By Jonathan Lis
Last week the government did something so jaw-dropping, so irrational, and so fully against the national interest that even hardened Brexit observers struggled to take it in. In a quieter news cycle, it would have constituted a national scandal. But this is not such a news cycle.
The facts are these. We are gripped by a deadly pandemic. We urgently require ventilators we do not have. The government first declined an opportunity to procure them through the EU, then announced it was because we were no longer a member, then finally denied it had ever even received the invitation. The story is literally incredible.
In the last few days a chronology of events has begun to take shape. According to the Guardian, which has seen official documents, EU meetings about the virus began in January, with the UK participating in eight of them. On January 31st – Brexit day, and also the day the first infected patient was identified in the UK – the EU held a meeting about the joint procurement of personal protective equipment.
UK officials were present in at least three further meetings addressing procurement, according to the Guardian, including, on March 13th, ventilators. Two days later, European Commission president Ursula von der Leyen announced the scheme amid wide publicity, reported across the British media. The EU publicly confirmed that the UK, as a de facto member during the transition period, was eligible to take part. On March 19th, health secretary Matt Hancock confirmed on the BBC’s Question Time that the government had been invited to join the scheme and was engaging with the EU.
So far, so adult. But then something peculiar happened. In the middle of the UK's worst public health crisis in a century, when doctors were clamouring for life-saving equipment they didn't have, the British government announced that it would not be joining the EU's scheme. On March 26th, the prime minister's spokesman declared it was "because we are no longer members of the EU" and were "doing our own work on ventilators".
And then something even more peculiar happened. Amid a growing outcry, the government changed its story. Later that day, it announced that it was not joining the scheme because, "owing to an initial communication problem, the UK did not receive an invitation in time". They were genuinely claiming to have missed an email.
True or false, it's intolerable. If the government missed an email, it was guilty of the grossest incompetence, especially as it knew full well the scheme existed. If it entirely manufactured the story about the email, it was telling a barefaced lie to the British public on a matter of life-or-death importance. If it thought it didn't need the EU, it was ignoring all the available evidence, including from its own 2016 pandemic review, which revealed a severe absence of life-saving equipment. And if it did know it needed the ventilators, it was consciously privileging its hatred of the EU over British people's lives.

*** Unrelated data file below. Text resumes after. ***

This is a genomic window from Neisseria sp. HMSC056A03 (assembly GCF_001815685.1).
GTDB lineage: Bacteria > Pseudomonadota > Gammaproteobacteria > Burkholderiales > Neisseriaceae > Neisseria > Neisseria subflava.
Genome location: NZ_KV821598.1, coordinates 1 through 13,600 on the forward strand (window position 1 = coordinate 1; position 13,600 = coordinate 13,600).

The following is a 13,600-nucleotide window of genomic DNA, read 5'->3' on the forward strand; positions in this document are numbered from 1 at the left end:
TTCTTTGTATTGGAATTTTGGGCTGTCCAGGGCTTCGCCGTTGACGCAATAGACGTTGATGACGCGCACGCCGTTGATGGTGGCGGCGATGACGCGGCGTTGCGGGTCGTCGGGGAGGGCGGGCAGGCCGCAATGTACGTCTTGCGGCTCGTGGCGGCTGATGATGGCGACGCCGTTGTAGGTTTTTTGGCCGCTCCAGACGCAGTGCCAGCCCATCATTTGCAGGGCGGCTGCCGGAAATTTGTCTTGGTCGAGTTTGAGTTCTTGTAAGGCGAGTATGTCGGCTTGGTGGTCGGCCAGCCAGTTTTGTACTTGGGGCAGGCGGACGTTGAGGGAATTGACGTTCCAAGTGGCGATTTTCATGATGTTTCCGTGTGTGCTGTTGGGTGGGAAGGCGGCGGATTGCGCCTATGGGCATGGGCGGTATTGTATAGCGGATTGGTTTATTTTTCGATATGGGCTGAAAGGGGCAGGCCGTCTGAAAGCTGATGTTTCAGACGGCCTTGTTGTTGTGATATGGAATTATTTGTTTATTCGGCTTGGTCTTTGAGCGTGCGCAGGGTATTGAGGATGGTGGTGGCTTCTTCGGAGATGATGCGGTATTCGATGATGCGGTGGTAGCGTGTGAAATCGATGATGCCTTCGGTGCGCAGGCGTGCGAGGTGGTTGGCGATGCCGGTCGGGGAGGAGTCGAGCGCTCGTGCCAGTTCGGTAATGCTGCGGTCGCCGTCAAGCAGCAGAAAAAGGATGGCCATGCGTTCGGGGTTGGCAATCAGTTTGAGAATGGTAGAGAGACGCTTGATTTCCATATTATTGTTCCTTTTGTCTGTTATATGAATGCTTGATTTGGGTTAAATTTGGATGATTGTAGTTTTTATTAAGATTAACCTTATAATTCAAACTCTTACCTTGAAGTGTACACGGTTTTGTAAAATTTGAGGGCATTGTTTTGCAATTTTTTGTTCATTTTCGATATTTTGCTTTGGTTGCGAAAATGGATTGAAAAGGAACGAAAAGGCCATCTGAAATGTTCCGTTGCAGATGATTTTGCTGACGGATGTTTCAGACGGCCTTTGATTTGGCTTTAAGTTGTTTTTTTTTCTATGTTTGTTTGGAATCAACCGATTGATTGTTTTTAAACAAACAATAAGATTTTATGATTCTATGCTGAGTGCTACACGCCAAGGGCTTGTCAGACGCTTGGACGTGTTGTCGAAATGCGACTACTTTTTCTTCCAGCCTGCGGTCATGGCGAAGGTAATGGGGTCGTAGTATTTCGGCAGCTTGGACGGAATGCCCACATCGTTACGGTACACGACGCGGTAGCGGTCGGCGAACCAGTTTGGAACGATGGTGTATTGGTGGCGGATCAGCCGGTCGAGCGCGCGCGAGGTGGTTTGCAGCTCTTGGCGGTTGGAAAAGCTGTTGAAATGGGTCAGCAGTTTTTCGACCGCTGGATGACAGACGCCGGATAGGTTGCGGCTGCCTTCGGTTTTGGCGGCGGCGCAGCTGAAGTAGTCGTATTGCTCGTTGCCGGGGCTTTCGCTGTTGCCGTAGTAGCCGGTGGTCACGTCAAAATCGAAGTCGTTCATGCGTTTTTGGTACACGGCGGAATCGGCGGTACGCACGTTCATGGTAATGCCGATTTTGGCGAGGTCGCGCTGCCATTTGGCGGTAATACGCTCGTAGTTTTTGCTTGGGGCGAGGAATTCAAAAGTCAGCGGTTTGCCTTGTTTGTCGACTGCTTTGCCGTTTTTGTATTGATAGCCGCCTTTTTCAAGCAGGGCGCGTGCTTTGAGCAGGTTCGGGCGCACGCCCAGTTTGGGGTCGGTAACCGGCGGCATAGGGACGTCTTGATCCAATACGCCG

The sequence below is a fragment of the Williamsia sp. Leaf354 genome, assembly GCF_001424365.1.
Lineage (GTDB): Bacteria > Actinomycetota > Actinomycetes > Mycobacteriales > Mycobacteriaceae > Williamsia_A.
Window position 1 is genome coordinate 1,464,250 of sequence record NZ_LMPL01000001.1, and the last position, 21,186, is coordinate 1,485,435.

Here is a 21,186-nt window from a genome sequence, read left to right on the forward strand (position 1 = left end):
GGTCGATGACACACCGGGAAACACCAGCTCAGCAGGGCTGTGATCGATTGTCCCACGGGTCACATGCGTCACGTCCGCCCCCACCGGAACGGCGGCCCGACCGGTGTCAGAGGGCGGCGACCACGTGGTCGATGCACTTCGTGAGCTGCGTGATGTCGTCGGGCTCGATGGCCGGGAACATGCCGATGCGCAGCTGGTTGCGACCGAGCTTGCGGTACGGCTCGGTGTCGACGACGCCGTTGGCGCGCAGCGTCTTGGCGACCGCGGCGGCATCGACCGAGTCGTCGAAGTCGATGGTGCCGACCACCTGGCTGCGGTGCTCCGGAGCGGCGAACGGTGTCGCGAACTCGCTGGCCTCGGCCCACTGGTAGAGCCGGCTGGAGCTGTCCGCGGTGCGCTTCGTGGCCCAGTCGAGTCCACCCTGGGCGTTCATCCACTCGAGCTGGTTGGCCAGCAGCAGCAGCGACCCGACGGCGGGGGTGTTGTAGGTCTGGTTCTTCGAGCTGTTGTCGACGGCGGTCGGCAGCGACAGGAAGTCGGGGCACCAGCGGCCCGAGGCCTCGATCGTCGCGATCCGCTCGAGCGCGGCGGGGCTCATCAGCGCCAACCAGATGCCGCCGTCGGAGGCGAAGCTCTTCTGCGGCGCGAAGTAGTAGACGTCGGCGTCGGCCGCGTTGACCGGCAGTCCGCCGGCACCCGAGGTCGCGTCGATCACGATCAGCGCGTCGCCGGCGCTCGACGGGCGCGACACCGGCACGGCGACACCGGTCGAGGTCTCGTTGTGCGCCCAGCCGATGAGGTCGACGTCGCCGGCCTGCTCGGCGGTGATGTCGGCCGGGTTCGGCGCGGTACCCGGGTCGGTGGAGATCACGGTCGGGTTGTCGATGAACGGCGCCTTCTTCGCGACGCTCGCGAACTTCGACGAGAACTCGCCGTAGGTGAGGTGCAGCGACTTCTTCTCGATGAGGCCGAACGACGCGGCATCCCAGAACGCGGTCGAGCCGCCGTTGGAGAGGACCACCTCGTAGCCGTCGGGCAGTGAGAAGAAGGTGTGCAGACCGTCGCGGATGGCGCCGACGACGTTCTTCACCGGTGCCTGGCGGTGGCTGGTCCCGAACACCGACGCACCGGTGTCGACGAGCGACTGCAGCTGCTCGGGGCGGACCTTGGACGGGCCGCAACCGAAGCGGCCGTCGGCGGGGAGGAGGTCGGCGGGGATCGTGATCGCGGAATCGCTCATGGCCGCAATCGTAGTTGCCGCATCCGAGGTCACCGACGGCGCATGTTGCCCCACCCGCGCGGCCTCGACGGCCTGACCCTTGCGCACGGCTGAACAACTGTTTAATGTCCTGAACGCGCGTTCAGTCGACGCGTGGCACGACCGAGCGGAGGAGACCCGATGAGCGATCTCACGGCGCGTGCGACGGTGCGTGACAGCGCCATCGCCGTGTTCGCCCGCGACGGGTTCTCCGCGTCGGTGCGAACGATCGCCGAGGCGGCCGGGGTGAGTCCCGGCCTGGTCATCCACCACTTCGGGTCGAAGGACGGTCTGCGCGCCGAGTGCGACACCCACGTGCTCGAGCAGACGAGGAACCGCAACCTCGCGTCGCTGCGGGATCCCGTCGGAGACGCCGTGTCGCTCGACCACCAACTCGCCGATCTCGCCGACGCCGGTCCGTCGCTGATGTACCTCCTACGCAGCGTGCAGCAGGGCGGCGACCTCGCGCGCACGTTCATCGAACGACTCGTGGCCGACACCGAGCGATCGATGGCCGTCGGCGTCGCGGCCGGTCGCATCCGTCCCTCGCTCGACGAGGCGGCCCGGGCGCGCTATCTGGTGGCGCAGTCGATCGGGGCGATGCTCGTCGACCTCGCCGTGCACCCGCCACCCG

When questioned by Andrew Marr on Sunday, Michael Gove spun the old cynical nonsense that the UK was now an "independent country" – as though France and Spain aren't, and as though this was a question of choosing one's own resources or the EU's. It is not, in fact, a choice. The UK was fully entitled to participate in the joint procurement scheme while sourcing other ventilators unilaterally. A ventilator has no sovereignty. We can take back control and still help people to breathe.
The conclusion is stark. It's pretty clear that the government was offered help, refused, and then lied to cover it up.
The reason for the communications U-turn seems clear as well. The government seriously misread the public mood. Ministers presumably thought that cooperating with the EU in any circumstances would offer bad optics and negative headlines. But they were wrong. Nobody who needs a ventilator cares where it is coming from, provided it is safe, legal and operated by a qualified doctor or nurse.
People want more cooperation, not less. They are prepared to make any number of personal sacrifices to defeat the virus and help the NHS. A Focaldata poll for Best for Britain last week even indicated that 64% of the public wanted to extend the Brexit transition period – something the government has so far categorically refused. If there is anything positive to draw from this wretched episode, it is that the British people are far less ideological than their leaders.
Ideology is fast succumbing to events. Hard-right politicians have become de facto socialists, investing unprecedented sums to rescue livelihoods and stimulate the economy. British exceptionalism, as expressed through the myth that the UK was uniquely prepared for the horror and responding differently, has been replaced by ministers desperately emulating their continental neighbours. Even the culture war is fraying, with the 'it's-only-flu' brigade relegated to the margins of the debate. Only the government's founding ideology and last obsessive redoubt remains: its europhobia.
The basic lesson now strikes harder than ever: this is not the time for ideology. Coronavirus could kill tens of thousands of Britons, and we have only one chance to stop it. If the government can momentarily abandon capitalism to save the economy, it can momentarily abandon its hatred of the EU to save people's lives.
Jonathan Lis is deputy director of the pro-EU think tank British Influence and a political writer and commentator.
The opinions in Politics.co.uk's Comment and Analysis section are those of the author and are no reflection of the views of the website or its owners.